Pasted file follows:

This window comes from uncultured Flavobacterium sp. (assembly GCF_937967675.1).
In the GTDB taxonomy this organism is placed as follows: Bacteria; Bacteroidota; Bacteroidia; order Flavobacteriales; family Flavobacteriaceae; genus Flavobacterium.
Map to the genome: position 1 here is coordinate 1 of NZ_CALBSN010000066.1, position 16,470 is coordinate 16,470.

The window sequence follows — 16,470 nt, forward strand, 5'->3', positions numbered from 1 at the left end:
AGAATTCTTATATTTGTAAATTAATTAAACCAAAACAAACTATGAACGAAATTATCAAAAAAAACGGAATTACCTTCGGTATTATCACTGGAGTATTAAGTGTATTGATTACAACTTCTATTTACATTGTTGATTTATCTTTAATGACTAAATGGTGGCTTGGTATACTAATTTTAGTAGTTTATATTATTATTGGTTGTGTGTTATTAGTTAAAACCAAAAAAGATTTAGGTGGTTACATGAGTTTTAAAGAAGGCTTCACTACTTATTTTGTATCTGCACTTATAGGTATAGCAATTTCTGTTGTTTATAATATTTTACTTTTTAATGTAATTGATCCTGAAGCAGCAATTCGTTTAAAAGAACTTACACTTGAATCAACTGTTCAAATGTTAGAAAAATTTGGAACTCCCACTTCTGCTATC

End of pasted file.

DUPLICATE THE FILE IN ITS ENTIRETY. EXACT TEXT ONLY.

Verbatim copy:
This window comes from uncultured Flavobacterium sp. (assembly GCF_937967675.1).
In the GTDB taxonomy this organism is placed as follows: Bacteria; Bacteroidota; Bacteroidia; order Flavobacteriales; family Flavobacteriaceae; genus Flavobacterium.
Map to the genome: position 1 here is coordinate 1 of NZ_CALBSN010000066.1, position 16,470 is coordinate 16,470.

The window sequence follows — 16,470 nt, forward strand, 5'->3', positions numbered from 1 at the left end:
AGAATTCTTATATTTGTAAATTAATTAAACCAAAACAAACTATGAACGAAATTATCAAAAAAAACGGAATTACCTTCGGTATTATCACTGGAGTATTAAGTGTATTGATTACAACTTCTATTTACATTGTTGATTTATCTTTAATGACTAAATGGTGGCTTGGTATACTAATTTTAGTAGTTTATATTATTATTGGTTGTGTGTTATTAGTTAAAACCAAAAAAGATTTAGGTGGTTACATGAGTTTTAAAGAAGGCTTCACTACTTATTTTGTATCTGCACTTATAGGTATAGCAATTTCTGTTGTTTATAATATTTTACTTTTTAATGTAATTGATCCTGAAGCAGCAATTCGTTTAAAAGAACTTACACTTGAATCAACTGTTCAAATGTTAGAAAAATTTGGAACTCCCACTTCTGCTATC